Ketron asks for help
The state senator who represents Marshall County told a couple hundred Republicans at the county party's annual Presidents Day Dinner that he needs help to pass a proposed law to restrict support for terrorist cells in Tennessee when they're hiding behind the 1st Amendment in a religious group.
Sen. Bill Ketron lives in Murfreesboro where local sentiment boiled up against construction of an Islamic Center that's to include recreational facilities as well as a worship hall. Out of concern that such a building might become an incubator for terrorists, Ketron introduced what he calls the Material Support bill.
At the crux of his concern is that Muslims might follow Sharia law - seeing it as superior to state and federal criminal law. Freedom of religion shouldn't protect that, he explained last Thursday night in the Lewisburg Recreation Center. His proposed law would prevent material support - money, property or other things of value - from being available to people or groups that are found to be a threat.
"I need your help on this bill," Ketron said. "There's been huge push back.
"But I'm tired of being politically correct," he said. "There is no prosperity without security.
"It's going to take a lot to get this passed," Ketron said.
Capital Security in Nashville has advised him to change his commuting route and times so as to reduce whatever risks he might face, Ketron said, indicating that's a result of his high profile when promoting the Material Support Bill.
It's written to "go after home-grown terrorists," the Murfreesboro Republican said.
He told of a college student in Tennessee who went to Yemen, "became radicalized and then went to a recruiting station in Little Rock, Ark., and shot one soldier and fatally wounded another."
The man's father told Congress that the man who shot those soldiers was not his son; "'My son was radicalized,'" Ketron said, quoting the father.
News coverage preceded refinements to Ketron's bill, but since then it's been rewritten to be constitutional, he said.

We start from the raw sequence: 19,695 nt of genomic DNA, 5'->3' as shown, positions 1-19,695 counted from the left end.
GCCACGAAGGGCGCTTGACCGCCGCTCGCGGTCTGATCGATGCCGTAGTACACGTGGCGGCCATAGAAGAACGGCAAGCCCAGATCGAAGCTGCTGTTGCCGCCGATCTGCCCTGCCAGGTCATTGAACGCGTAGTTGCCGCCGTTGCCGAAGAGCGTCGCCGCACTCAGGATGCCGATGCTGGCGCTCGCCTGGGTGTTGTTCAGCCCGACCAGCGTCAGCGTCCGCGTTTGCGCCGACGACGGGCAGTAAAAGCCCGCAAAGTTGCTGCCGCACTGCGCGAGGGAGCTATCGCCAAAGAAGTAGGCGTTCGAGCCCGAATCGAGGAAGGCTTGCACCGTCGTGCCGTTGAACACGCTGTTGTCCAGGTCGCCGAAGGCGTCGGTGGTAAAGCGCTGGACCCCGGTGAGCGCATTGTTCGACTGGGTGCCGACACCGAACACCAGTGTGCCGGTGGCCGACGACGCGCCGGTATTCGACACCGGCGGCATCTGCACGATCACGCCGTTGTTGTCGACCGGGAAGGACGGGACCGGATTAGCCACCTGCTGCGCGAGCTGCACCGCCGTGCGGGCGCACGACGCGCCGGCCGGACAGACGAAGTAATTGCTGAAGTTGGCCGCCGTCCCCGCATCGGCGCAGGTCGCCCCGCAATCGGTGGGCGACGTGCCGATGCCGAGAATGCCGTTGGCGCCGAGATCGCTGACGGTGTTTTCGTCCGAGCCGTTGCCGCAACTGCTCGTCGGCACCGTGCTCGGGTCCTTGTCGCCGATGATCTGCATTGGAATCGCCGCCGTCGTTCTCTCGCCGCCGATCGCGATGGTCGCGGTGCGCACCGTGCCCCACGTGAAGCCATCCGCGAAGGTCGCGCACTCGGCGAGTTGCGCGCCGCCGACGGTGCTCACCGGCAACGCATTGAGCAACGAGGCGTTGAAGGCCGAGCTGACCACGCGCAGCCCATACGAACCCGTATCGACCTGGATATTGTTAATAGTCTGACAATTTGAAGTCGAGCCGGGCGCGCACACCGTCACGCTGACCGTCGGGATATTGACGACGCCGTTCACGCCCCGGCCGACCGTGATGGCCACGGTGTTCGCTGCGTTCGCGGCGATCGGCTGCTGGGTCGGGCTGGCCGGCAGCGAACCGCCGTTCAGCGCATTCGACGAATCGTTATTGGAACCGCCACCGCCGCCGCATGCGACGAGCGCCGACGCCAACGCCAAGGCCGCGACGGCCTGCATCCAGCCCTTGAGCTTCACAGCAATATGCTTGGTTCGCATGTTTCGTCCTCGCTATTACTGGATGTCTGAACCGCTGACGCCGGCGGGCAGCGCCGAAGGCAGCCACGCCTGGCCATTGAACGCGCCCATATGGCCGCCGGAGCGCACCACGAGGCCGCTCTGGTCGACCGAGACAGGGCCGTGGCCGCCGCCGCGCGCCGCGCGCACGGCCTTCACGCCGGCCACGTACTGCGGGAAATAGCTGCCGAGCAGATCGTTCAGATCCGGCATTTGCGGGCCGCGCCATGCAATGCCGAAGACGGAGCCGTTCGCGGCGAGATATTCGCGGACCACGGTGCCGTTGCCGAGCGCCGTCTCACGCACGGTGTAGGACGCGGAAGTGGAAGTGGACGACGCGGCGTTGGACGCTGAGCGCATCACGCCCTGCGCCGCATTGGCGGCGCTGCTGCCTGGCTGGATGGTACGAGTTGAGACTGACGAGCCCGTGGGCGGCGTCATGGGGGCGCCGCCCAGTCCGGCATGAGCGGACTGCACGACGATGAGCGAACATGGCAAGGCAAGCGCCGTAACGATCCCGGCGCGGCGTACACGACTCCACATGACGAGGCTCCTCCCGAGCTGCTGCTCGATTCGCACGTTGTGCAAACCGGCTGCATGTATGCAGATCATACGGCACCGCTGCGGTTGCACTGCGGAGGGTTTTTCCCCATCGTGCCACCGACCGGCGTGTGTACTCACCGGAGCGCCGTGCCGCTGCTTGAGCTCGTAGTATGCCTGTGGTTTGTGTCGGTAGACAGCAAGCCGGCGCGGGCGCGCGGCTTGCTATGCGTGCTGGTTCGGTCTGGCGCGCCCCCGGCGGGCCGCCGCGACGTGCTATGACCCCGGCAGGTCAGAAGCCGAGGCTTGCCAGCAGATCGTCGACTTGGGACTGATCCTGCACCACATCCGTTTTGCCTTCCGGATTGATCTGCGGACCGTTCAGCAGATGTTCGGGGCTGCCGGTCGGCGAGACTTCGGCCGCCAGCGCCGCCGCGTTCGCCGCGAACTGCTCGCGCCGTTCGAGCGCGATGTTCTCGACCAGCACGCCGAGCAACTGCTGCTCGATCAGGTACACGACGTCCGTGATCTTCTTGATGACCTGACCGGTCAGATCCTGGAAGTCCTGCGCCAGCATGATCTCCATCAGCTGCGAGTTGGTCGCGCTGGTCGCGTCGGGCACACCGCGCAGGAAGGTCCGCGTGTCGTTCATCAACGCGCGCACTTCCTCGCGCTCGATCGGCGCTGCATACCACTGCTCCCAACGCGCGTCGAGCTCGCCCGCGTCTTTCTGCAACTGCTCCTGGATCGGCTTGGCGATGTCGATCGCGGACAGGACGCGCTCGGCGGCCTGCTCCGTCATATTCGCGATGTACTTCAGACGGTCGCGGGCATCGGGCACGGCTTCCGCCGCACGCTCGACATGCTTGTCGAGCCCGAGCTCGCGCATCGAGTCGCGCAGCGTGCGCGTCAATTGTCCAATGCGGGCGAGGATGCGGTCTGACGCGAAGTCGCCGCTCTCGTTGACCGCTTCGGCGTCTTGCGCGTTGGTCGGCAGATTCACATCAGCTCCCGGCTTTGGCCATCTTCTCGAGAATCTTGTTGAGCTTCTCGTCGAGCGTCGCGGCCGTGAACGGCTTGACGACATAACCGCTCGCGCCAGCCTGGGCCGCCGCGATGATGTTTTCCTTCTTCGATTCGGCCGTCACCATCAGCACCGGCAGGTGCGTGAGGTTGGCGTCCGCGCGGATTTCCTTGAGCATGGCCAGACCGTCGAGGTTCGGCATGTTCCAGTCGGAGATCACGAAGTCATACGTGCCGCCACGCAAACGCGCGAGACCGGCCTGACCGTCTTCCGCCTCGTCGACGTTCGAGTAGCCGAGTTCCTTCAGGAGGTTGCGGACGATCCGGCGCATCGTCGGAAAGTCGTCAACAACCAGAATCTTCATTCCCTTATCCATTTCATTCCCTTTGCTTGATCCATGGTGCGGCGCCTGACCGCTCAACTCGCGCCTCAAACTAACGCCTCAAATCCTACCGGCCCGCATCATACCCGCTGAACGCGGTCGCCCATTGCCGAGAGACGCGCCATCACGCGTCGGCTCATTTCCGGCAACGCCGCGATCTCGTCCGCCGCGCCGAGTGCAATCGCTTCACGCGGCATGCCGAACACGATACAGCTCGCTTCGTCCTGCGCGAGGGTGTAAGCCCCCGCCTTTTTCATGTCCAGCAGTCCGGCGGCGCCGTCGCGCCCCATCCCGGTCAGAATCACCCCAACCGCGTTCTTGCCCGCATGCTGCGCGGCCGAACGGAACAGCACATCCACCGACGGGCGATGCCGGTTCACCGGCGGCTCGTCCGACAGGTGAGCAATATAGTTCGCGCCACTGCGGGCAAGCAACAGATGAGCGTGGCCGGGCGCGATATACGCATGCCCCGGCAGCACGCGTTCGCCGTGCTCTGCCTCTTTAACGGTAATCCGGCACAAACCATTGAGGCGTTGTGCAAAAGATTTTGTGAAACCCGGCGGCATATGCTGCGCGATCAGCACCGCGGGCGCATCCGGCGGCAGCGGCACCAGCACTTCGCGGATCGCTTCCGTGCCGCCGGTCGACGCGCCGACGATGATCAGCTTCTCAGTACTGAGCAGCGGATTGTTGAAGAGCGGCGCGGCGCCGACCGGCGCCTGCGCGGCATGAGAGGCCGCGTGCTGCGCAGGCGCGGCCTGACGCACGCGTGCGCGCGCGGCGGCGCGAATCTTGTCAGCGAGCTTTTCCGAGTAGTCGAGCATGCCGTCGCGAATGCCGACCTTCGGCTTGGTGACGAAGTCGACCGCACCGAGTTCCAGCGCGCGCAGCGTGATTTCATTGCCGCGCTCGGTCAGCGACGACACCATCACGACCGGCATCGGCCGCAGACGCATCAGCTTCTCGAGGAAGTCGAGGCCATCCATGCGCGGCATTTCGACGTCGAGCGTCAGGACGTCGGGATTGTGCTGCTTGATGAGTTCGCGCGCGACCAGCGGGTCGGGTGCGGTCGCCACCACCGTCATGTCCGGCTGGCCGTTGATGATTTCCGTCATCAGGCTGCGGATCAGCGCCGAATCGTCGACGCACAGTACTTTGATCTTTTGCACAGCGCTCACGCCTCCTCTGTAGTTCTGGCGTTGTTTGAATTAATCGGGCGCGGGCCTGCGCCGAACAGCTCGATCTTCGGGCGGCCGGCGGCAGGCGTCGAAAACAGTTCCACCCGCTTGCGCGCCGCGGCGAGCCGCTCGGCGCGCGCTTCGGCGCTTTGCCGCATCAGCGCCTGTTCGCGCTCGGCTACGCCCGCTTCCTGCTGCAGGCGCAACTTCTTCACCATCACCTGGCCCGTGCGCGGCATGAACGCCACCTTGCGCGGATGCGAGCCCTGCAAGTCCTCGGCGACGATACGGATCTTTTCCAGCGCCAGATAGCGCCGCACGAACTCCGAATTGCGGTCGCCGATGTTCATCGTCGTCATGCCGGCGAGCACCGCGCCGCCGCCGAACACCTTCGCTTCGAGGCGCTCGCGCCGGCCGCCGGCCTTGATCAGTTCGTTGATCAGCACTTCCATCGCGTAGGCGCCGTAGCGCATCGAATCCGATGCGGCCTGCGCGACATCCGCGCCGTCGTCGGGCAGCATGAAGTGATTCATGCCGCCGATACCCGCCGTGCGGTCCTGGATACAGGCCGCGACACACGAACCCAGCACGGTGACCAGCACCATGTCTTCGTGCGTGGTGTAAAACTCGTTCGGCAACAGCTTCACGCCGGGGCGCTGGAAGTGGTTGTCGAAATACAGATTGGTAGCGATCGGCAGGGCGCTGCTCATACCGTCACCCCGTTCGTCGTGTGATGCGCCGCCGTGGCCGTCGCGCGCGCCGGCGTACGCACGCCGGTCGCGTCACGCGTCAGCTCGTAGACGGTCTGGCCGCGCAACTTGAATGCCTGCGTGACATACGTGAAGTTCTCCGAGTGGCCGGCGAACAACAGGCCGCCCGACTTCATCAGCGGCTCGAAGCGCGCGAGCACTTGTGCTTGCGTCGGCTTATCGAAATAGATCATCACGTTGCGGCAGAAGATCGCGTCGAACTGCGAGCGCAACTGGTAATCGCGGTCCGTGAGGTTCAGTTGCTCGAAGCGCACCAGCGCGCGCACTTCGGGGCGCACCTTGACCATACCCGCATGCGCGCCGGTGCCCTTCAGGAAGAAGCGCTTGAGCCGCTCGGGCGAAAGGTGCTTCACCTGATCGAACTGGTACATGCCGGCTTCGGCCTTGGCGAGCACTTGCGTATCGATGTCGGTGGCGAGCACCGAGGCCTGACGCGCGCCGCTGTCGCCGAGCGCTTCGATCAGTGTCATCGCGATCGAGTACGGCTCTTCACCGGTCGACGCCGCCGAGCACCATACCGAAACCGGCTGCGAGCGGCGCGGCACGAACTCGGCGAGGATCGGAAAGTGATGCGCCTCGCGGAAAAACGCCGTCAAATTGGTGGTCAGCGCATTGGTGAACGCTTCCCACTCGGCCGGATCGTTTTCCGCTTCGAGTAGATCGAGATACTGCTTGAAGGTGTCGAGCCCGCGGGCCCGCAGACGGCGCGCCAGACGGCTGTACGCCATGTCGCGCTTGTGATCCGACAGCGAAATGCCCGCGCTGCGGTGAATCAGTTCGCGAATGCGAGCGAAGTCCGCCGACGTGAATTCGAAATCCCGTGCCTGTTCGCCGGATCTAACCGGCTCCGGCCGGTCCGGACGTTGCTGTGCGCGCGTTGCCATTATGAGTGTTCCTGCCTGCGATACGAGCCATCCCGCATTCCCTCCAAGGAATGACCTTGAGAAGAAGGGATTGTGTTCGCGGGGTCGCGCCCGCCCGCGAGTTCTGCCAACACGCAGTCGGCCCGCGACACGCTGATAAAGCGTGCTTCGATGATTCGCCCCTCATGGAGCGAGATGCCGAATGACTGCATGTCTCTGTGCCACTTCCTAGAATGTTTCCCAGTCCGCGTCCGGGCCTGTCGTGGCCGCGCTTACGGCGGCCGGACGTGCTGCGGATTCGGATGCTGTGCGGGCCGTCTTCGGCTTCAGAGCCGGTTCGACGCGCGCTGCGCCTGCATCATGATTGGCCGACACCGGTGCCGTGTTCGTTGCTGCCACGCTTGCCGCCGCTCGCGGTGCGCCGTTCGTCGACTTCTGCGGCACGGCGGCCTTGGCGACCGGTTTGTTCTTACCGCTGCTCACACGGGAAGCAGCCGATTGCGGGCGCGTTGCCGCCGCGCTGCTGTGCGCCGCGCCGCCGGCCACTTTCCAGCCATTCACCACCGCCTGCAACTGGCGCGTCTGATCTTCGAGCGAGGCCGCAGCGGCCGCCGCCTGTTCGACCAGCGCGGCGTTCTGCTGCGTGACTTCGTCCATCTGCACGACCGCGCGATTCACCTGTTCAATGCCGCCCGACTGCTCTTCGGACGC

"This bill ... draws a ring of fire around terrorist organizations," Ketron said.
It's not aimed at Muslims, he said. Nor is it aimed at Muslim organizations. It could apply to Nazi groups.
It's to empower local police so they may receive information that they would pass on to statewide officials and pass it along to national defense groups.
Local law enforcement agencies should be involved because the FBI won't get involved unless there's an interstate aspect of the case, he said.
"If passed," Ketron said, "it will be the first of its kind."
State House Speaker Beth Harwell also spoke to Marshall County Republicans on Thursday, saying that the GOP in Tennessee "has become great because we have people like Billy Spivey" the former county commission chairman who lost in his bid for a seat in the House. He's now the county GOP chairman.
Harwell lost her first race, she said.
Recent achievements by the party, such as controlling the House, Senate and having a Republican governor, have been coming for decades, she said. It didn't just happen last year.
However, "With that comes an awesome responsibility," Harwell said, encouraging fellow Republicans in elected offices to "govern with humility."